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Old 26th April 2009
drhowarddrfine drhowarddrfine is offline
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Default Great programmers answer a few questions

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Peter Norvig:

I dislike all three major OS - Windows, Mac, Linux.
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Old 27th April 2009
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Nice one.
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Old 27th April 2009
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If you notice, all of Peter Norvigs responses are short and to the point ;-)
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Old 27th April 2009
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I liked all the different answers to:
Quote:
What do you think makes some programmers 10 or 100 times more productive than others?
I work with a very large group of developers, and this topic/question comes up now and then.
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Old 27th April 2009
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Quote:
Originally Posted by TerryP View Post
If you notice, all of Peter Norvigs responses are short and to the point ;-)
I liked his responses the best. Guido seemed kind of a**hole-ish at times.
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Old 27th April 2009
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Quote:
Originally Posted by roddierod
Guido seemed kind of a**hole-ish at times.
I have yet to meet a Python-preferring programmer that wasn't a jerk (or 13 - *har har*). This isn't a blind stab of elitism at Python programmers; it has some tangible background. I was at a Linux conference and the only people who were all, "Python-this, and Python-that..." were - by far - the biggest jerks in the room.

Granted, you can do a lot, quickly, with Python, but objectively, I find it to be overly-easy. I could see it quite nice for something like Enterprise development where code clarity would be considered paramount, and it makes some things nice for quick, easy hacks, but a lack of decent, online documentation and the fact that I feel like a monkey with a keyboard when writing in it completely kills this language for me.

Last edited by indienick; 27th April 2009 at 07:03 PM.
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Old 27th April 2009
mwatkins mwatkins is offline
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I think Van Rossum's comments are par for the course; you have to imagine he gets asked these things a lot. Perhaps it's humour which works more in his native land? Or perhaps he just doesn't care how his answers compare with the rest. Or maybe after a lifetime of achievement at his age, he's come to appreciate that his children might be more important. Dunno.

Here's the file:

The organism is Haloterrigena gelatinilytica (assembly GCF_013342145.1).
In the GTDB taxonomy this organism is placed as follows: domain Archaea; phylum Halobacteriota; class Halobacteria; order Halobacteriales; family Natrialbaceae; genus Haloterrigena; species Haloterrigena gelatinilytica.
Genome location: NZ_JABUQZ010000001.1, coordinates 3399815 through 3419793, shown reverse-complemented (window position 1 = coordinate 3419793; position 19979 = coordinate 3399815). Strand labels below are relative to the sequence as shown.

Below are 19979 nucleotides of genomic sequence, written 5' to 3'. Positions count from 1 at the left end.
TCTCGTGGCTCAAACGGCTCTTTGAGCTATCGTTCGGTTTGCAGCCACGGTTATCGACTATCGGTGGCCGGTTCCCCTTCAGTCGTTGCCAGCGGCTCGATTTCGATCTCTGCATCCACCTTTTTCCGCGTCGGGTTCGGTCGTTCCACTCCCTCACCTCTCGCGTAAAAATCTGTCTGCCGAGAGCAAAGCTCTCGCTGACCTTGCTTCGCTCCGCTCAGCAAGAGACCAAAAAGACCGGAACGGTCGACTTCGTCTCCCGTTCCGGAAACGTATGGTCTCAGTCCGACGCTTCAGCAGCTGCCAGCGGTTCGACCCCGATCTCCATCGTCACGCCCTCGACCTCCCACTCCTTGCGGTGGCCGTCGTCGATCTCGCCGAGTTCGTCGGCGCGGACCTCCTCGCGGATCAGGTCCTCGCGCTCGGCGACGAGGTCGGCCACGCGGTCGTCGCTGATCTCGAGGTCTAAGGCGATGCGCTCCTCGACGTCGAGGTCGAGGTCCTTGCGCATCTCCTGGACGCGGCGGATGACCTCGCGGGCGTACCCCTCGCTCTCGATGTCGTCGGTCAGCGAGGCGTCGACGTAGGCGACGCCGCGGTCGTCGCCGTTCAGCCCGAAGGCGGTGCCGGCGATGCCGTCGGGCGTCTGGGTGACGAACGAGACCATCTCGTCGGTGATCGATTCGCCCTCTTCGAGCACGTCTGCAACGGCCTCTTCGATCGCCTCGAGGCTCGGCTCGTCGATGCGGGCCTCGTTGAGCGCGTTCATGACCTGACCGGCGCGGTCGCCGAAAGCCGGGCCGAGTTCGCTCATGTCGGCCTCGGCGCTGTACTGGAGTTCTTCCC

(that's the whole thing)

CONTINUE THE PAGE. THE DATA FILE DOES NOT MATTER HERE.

To see how he really interacts with people you'd need to see how he deals with proposals to alter the language. The whole change process for Python is very civilized and Guido is at the core of that process. If he were a jerk, as you suppose, that wouldn't be the case at all.

In general I find the entire Python community very civilized. In fact if you were to ask me what language that gets lumped in with "scripting" is the jerkiest, I'd probably nominate Ruby!

Fanboys - mostly newbies I bet (just look at the herds of the single-language PHP newbies, mostly fanboys all) - kill all the fun for any language. Like most languages, certainly the popular ones - Python isn't immune, but the overall community is sound.

As for "overly easy", I'm not going to touch that one. I like getting the job done... which means I'd better get back to my job.

Last edited by mwatkins; 27th April 2009 at 07:39 PM.
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Old 28th April 2009
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Quote:
Originally Posted by mwatkins View Post
I think Van Rossum's comments are par for the course; you have to imagine he gets asked these things a lot. Perhaps it's humour which works more in his native land? Or perhaps he just doesn't care how his answers compare with the rest. Or maybe after a lifetime of achievement at his age, he's come to appreciate that his children might be more important. Dunno.

To see how he really interacts with people you'd need to see how he deals with proposals to alter the language. The whole change process for Python is very civilized and Guido is at the core of that process.
Well said!

Last edited by ephemera; 28th April 2009 at 08:06 AM.
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Old 28th April 2009
mwatkins mwatkins is offline
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Speaking of Ruby, I didn't mean to paint the language community itself with a bad brush, I really meant to identify the Rails sub-community of Ruby as a potential bad-example poster child.

While I have no personally-earned opinion on Rails and its community, it is hard not to read commentary from an insider like the following without making a note of it:

Quote:
April 28, 2009: But unfortunately for me, in parallel to the public discussion there have been private ones. I can’t reveal details without breaking confidences, but suffice it to say that a significant number of Rails core contributors - with leadership (if that’s the right word) from DHH - apparently feel that being unwelcoming and “edgy” is not just acceptable, but laudable. The difference between their opinions and mine is so severe that I cannot in good conscience remain a public spokesman for Rails.

So, effective immediately, I’m resigning my position with the Rails Activists. -- Mike Gunderloy
I didn't have to go looking for this quote, it was in my morning RSS feed.
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Old 28th April 2009
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Quote:
Originally Posted by roddierod View Post
I liked his responses the best. Guido seemed kind of a**hole-ish at times.
Actually, I think Guido's answers made the most sense, they were short, to the point , funny, and I agree with most answers.
In fact, I probably would have given the same answer to many questions ... We even like the same music, scary!

As a sidenote, you should look up Guido's posts on the Python mailing lists, they are patient and explain things well, they even answer `noob questions', including the `stupid' ones.
Can we say the same about every prominent programmer? *cough* Theo *cough* Linus *cough*

Quote:
I have yet to meet a Python-preferring programmer that wasn't a jerk (or 13 - *har har*). This isn't a blind stab of elitism at Python programmers; it has some tangible background. I was at a Linux conference and the only people who were all, "Python-this, and Python-that..." were - by far - the biggest jerks in the room.